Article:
The Origin of WICster
Participants were interested in the resources PA WIC had but found them inaccessible. Our team believed that proactively providing participants these resources could increase the value and effectiveness of PA WIC’s educational offerings and keep participants in the program longer.
Our initial version of WICster was a “Wizard of Oz,” in other words, we manually sent tips through text messages. We conducted a 4-week longitudinal study to test how to most effectively get participants these resources.
What Makes a Good Tip?
“Tailoring content and functionality to a particular user's need based on his/her characteristics increases the efficacy of the system”
– Alqahtani et al, 2019
The content of our nudges were just as important as the personalization aspects included. The criteria we used when creating “good tips” were to include:
- What health information is being shared
- Why the information is valuable
- How to implement the information
Our user research revealed 2 findings:
- There is a high correlation between personalization and implementation: Participants who received more personalization had a higher average rate of tip implementation.
- There is a high correlation between personalization and user engagement: Participants who received more personalization had a higher average response rate, meaning they engaged more with the tips we sent.
To further personalize WICster's content to caregivers, participants can adjust their health and nutrition topics of interest at any time. WICster also adapts to a family's situational context by changing age-appropriate health information sent to users.
Designing WICster's Personality
We aimed to make the WICster companion supportive and non-judgemental.
We want participants to feel empowered and confident in the health choices they make for their families.
To ensure that our tone and voice is encouraging, we asked participants about the tone of the daily texts and found that most participants found the tone encouraging and informative, as we had hoped.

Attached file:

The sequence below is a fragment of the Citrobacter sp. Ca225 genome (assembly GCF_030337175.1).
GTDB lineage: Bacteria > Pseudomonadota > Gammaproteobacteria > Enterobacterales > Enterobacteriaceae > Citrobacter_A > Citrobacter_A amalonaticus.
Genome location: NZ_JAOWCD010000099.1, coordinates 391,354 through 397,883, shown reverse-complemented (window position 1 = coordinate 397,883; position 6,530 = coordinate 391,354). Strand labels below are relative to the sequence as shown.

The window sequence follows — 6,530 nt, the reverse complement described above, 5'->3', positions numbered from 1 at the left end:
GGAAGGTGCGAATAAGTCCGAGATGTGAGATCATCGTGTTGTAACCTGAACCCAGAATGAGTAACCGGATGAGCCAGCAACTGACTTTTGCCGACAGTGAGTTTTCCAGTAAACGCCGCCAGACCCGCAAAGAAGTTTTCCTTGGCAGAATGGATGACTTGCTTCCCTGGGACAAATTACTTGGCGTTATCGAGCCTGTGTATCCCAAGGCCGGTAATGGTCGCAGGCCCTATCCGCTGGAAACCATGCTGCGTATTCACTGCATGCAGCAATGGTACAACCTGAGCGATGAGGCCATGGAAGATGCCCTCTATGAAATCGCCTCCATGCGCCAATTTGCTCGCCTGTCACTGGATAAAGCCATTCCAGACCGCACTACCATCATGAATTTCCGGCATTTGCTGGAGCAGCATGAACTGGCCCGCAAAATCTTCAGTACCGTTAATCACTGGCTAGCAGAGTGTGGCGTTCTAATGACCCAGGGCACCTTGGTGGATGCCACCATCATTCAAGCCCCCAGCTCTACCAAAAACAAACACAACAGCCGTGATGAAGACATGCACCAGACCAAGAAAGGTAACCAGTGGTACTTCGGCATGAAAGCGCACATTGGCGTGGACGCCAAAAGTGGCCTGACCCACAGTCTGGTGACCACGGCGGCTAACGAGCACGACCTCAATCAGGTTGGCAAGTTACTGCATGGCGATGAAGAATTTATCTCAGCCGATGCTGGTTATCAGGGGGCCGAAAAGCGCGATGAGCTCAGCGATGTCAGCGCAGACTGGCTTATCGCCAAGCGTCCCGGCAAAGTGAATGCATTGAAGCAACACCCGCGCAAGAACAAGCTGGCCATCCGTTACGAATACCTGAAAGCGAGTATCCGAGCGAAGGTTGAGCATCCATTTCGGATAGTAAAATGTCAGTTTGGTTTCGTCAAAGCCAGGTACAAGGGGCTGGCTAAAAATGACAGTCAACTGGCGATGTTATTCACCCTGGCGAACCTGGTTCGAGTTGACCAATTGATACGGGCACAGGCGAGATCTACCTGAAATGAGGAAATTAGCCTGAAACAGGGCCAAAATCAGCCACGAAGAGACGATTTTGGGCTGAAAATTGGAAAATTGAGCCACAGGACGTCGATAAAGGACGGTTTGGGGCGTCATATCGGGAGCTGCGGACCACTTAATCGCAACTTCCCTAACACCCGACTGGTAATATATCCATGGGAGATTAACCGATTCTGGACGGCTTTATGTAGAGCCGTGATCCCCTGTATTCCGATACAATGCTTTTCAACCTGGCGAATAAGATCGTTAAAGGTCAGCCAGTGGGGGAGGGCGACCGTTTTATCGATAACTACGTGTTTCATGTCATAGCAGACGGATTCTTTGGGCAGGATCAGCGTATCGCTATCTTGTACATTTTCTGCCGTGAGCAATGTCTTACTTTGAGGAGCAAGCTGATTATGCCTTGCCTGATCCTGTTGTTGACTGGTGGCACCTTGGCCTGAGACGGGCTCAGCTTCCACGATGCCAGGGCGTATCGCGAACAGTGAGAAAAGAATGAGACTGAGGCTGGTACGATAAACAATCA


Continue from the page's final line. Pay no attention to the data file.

“It doesn't belittle you or make you feel stupid like, ‘oh duh, you should know this’... It’s kind of like when you get a Snapple, and you look at the top, there's a Snapple fact. It's like, when you open the text message...there's a Snapple fact inside. You know there's going to be some type of good fact that you could actually use or pass on to somebody that you know...”
– PA WIC Participant
The Right Amount of Proactivity
We delivered nutritional resources from WIC pamphlets in two different ways.
Proactivity reduces the effort and burden placed on participants trying to learn
We found that participants didn’t actively seek out WIC’s health and nutrition resources, but they do value and use this information when it’s proactively sent to them.
There is a fine-line between effective nudging and nagging.
Within our daily tip group, we increased the amount of texts that some of them received from 1 to 3 messages (a daily health tip, a mid-day reminder encouraging them to try out the tip, and an end-of-the-day check-in message). To keep metrics consistent, we compared the response rate of just the first nutritional tip text they received.
Engagement dropped heavily when we sent more than one text reminder or request for feedback. We, therefore, included the ability for participants to choose the amount of notifications they receive and most opted for receiving one text per day– that being their nutritional tip.
What Impact Does Personalization Have?
After learning about the many challenges caregivers experience when trying to implement healthy and nutritious choices, we realized that the health advice sent must constantly change to match the situational context of a parent.